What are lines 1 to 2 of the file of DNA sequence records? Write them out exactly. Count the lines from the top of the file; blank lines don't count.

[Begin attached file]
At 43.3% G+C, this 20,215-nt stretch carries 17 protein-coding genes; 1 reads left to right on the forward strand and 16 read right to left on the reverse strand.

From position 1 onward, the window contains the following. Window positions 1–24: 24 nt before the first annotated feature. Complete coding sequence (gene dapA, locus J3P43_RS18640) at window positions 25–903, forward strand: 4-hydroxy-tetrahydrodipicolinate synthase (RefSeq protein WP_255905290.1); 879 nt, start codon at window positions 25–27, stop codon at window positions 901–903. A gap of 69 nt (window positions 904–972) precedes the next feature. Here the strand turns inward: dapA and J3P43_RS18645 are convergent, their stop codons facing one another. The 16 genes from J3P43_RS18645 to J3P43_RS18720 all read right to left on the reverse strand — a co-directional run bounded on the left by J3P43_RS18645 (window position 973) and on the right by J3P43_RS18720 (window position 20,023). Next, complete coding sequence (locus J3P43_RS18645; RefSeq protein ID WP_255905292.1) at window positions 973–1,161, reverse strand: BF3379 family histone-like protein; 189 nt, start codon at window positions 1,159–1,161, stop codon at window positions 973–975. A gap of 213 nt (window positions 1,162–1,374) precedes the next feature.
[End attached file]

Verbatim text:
At 43.3% G+C, this 20,215-nt stretch carries 17 protein-coding genes; 1 reads left to right on the forward strand and 16 read right to left on the reverse strand.

From position 1 onward, the window contains the following. Window positions 1–24: 24 nt before the first annotated feature. Complete coding sequence (gene dapA, locus J3P43_RS18640) at window positions 25–903, forward strand: 4-hydroxy-tetrahydrodipicolinate synthase (RefSeq protein WP_255905290.1); 879 nt, start codon at window positions 25–27, stop codon at window positions 901–903. A gap of 69 nt (window positions 904–972) precedes the next feature. Here the strand turns inward: dapA and J3P43_RS18645 are convergent, their stop codons facing one another. The 16 genes from J3P43_RS18645 to J3P43_RS18720 all read right to left on the reverse strand — a co-directional run bounded on the left by J3P43_RS18645 (window position 973) and on the right by J3P43_RS18720 (window position 20,023). Next, complete coding sequence (locus J3P43_RS18645; RefSeq protein ID WP_255905292.1) at window positions 973–1,161, reverse strand: BF3379 family histone-like protein; 189 nt, start codon at window positions 1,159–1,161, stop codon at window positions 973–975. A gap of 213 nt (window positions 1,162–1,374) precedes the next feature.